Indian Current Affairs 20.09.2010
Indian Current Affairs 20.09.2010
Politics & the Nation
Finance & Economy
- An excellent editorial comment worth our noting in the context of the impending decision on Babri Masjid dispute
political exigencies — chiefly those relating to the needs of coalition
formations as well as the plateauing of the electoral benefits of
sharply communal politics — having tempered the Sangh Parivar’s current
stance, it must be remembered that the Ayodhya episode displayed how
conceptions of ancient and medieval history can be brought to bear on
the political present, leading to acute strife. It is true that the
agitation has lost steam, that most of its protagonists have faded, that
a generation has passed since the demolition. But that event itself
showed that history and memory, real or invented, recent or hoary, can
be used for political ends, destructively. We would do well to also
- Basel III and some worthy comments about it
2% tier I capital that banks are presently mandated to hold, they will
have to hold 4.5%, the additional amount being phased in by 2015. In
addition, they will have to set aside another 2.5% as contingency
capital, taking the overall capital ratio to 7%.
higher capital-to-risk-weighted assets ratio is to be supplemented with
a leverage or debt-equity ratio (likely to be pegged at 3% of tier I
capital, i.e., the balance sheet size cannot exceed 33 times tier I
capital) to ensure banks do not overreach themselves. In addition, a
liquidity buffer, akin to our statutory liquidity ratio, is to be made
mandatory by January 2018.
- These are some of the Basel III requirements as pointed out to us by Mythili Bhusnurmath in her today's op-ed in ET.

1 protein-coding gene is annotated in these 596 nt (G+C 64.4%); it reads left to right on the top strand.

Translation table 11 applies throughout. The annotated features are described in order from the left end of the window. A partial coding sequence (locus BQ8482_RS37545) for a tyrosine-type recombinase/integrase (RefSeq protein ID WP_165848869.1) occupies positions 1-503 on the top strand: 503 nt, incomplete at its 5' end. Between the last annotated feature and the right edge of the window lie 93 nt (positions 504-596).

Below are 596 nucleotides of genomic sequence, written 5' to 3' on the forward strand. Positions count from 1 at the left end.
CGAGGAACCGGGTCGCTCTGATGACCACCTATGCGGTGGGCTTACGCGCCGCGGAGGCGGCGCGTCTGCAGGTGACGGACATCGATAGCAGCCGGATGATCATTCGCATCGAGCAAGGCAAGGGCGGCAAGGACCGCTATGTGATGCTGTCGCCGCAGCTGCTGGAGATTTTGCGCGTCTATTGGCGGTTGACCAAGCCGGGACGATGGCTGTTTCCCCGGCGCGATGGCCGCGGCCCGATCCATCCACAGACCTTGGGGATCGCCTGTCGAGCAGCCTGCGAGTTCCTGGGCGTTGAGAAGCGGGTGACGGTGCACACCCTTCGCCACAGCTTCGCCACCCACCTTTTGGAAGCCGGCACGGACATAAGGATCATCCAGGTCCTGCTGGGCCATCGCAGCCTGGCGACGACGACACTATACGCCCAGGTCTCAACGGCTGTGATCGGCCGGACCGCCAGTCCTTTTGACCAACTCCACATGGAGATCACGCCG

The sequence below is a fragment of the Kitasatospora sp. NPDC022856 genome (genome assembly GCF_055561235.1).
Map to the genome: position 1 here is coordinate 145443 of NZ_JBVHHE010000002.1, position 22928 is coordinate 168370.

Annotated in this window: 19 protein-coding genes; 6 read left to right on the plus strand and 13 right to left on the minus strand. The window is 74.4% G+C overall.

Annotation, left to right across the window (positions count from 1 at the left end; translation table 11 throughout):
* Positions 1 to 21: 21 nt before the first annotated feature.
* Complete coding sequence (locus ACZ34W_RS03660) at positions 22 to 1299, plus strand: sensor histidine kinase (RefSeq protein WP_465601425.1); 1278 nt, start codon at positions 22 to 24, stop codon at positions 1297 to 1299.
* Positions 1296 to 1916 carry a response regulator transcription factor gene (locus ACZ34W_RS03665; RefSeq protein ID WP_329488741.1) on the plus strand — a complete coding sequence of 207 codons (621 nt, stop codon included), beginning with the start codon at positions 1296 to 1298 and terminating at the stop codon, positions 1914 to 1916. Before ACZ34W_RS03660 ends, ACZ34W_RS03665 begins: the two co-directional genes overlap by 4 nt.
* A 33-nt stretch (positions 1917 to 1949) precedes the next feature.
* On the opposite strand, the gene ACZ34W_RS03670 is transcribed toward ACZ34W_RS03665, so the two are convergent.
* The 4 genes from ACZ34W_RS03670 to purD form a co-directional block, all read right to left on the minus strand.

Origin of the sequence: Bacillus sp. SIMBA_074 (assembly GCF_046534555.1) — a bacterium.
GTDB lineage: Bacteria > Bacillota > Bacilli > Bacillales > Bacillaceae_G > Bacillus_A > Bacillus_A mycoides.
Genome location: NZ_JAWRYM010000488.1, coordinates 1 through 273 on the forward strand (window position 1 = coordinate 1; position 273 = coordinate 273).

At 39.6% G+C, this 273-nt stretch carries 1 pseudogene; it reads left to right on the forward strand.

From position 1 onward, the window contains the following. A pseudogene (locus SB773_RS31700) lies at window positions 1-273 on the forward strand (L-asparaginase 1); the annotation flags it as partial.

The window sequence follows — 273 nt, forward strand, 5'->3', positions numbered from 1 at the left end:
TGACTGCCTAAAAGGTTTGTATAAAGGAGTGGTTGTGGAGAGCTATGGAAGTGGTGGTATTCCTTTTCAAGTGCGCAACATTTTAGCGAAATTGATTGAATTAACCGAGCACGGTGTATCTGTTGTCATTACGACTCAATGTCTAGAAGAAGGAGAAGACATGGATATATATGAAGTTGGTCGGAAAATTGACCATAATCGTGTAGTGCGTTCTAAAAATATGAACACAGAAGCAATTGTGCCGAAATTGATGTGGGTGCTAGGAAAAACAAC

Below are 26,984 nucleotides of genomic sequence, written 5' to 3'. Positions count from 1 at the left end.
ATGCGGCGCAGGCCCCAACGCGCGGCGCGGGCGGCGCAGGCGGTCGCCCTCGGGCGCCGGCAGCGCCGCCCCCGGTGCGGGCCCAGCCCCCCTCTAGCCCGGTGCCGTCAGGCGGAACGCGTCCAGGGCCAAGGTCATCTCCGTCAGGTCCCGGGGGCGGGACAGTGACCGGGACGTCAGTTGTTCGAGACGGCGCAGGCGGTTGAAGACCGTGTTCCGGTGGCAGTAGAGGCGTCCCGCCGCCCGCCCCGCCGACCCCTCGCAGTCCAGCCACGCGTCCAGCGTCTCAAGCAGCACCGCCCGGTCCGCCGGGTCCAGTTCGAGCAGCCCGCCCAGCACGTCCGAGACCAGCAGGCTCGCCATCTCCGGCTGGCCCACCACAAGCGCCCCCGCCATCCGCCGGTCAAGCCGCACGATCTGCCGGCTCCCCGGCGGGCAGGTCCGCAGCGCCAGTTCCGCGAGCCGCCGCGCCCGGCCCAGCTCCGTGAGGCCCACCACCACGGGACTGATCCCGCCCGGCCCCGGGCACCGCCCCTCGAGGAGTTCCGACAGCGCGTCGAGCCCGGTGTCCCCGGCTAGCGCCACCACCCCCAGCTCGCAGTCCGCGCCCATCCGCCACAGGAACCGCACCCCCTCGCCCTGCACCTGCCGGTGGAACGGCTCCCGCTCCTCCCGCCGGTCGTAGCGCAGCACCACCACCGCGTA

tighter regulations enough to prevent another crisis? The simple
answer is a 'No.' Then what else needs to be done? She explains how an
effective policing regime that ensures compliance with the regulatory
regime is as important as the tough regulations in her article. Take a look. Well worth a read.
- Two of the things that a current account deficit in the country's books reflects:
- That its imports of goods and services are higher than its income from exports and remittances from non-residents.
- That the country is pushing for its investments to be higher than that supported by its savings.
- A few of the several options that the government is reportedly mulling for rationalizing subsidy on cooking gas
government is reportedly considering several options to rationalise the
subsidy on cooking gas such as excluding income tax payers from getting
subsidised cylinders, limiting availability per household and higher
prices for urban customers to provide this clean fuel in rural areas.
83% of the over 110 million cooking gas connections are currently with
urban consumers. The consumer pays about 43% less than the market rate
of a 14.2 kg cooking gas cylinder. The balance burden is shared between
the government and state-owned oil firms in an ad hoc ratio. A gas
refill is currently sold at Rs. 345.35 in New Delhi.
availability of cooking gas in rural areas is expected to help the
government check diversion of cheap kerosene for adulterating costlier
- The two sides to an airport
- While reading this news report,
it is but inevitable that we question what is the 'other side' of an
airport. It is the 'air side.' Air side functions have direct bearing
on the terminal building operations.
- The city side constitutes commercial facilities around the airport for the benefit of passengers.
currently possesses a total land bank of about 45,000 acre across
various airports in the country. It has an equity base of Rs.623 crore
as on April 2010. The country’s largest airport operator manages 128